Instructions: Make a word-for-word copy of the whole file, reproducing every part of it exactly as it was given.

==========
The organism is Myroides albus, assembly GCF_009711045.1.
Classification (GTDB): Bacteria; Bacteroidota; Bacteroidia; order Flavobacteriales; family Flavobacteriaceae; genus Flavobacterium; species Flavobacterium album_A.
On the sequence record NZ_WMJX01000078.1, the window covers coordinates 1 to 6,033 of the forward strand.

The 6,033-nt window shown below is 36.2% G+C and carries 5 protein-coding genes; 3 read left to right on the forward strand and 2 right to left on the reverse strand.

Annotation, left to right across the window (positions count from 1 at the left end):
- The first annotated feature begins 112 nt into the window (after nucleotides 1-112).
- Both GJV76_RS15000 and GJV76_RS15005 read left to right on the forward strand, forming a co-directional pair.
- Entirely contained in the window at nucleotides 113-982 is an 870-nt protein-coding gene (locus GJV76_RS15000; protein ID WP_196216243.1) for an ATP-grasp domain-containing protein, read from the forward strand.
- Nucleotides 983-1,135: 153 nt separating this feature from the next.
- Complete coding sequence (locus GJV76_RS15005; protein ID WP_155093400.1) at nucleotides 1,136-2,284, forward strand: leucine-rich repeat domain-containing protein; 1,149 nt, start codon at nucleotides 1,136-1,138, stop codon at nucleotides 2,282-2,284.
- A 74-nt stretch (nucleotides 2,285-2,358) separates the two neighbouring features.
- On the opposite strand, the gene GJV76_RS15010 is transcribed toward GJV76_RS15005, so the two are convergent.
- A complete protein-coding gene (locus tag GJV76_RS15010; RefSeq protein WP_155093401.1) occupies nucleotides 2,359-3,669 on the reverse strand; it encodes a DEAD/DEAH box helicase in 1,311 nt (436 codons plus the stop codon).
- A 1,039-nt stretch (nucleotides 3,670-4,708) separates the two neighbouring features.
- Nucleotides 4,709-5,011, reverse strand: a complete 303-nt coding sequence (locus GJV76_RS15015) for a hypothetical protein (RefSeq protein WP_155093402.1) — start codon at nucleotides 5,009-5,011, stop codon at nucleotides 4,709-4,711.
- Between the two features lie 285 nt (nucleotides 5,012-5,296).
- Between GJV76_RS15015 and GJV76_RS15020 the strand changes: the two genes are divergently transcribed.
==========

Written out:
The organism is Myroides albus, assembly GCF_009711045.1.
Classification (GTDB): Bacteria; Bacteroidota; Bacteroidia; order Flavobacteriales; family Flavobacteriaceae; genus Flavobacterium; species Flavobacterium album_A.
On the sequence record NZ_WMJX01000078.1, the window covers coordinates 1 to 6,033 of the forward strand.

The 6,033-nt window shown below is 36.2% G+C and carries 5 protein-coding genes; 3 read left to right on the forward strand and 2 right to left on the reverse strand.

Annotation, left to right across the window (positions count from 1 at the left end):
- The first annotated feature begins 112 nt into the window (after nucleotides 1-112).
- Both GJV76_RS15000 and GJV76_RS15005 read left to right on the forward strand, forming a co-directional pair.
- Entirely contained in the window at nucleotides 113-982 is an 870-nt protein-coding gene (locus GJV76_RS15000; protein ID WP_196216243.1) for an ATP-grasp domain-containing protein, read from the forward strand.
- Nucleotides 983-1,135: 153 nt separating this feature from the next.
- Complete coding sequence (locus GJV76_RS15005; protein ID WP_155093400.1) at nucleotides 1,136-2,284, forward strand: leucine-rich repeat domain-containing protein; 1,149 nt, start codon at nucleotides 1,136-1,138, stop codon at nucleotides 2,282-2,284.
- A 74-nt stretch (nucleotides 2,285-2,358) separates the two neighbouring features.
- On the opposite strand, the gene GJV76_RS15010 is transcribed toward GJV76_RS15005, so the two are convergent.
- A complete protein-coding gene (locus tag GJV76_RS15010; RefSeq protein WP_155093401.1) occupies nucleotides 2,359-3,669 on the reverse strand; it encodes a DEAD/DEAH box helicase in 1,311 nt (436 codons plus the stop codon).
- A 1,039-nt stretch (nucleotides 3,670-4,708) separates the two neighbouring features.
- Nucleotides 4,709-5,011, reverse strand: a complete 303-nt coding sequence (locus GJV76_RS15015) for a hypothetical protein (RefSeq protein WP_155093402.1) — start codon at nucleotides 5,009-5,011, stop codon at nucleotides 4,709-4,711.
- Between the two features lie 285 nt (nucleotides 5,012-5,296).
- Between GJV76_RS15015 and GJV76_RS15020 the strand changes: the two genes are divergently transcribed.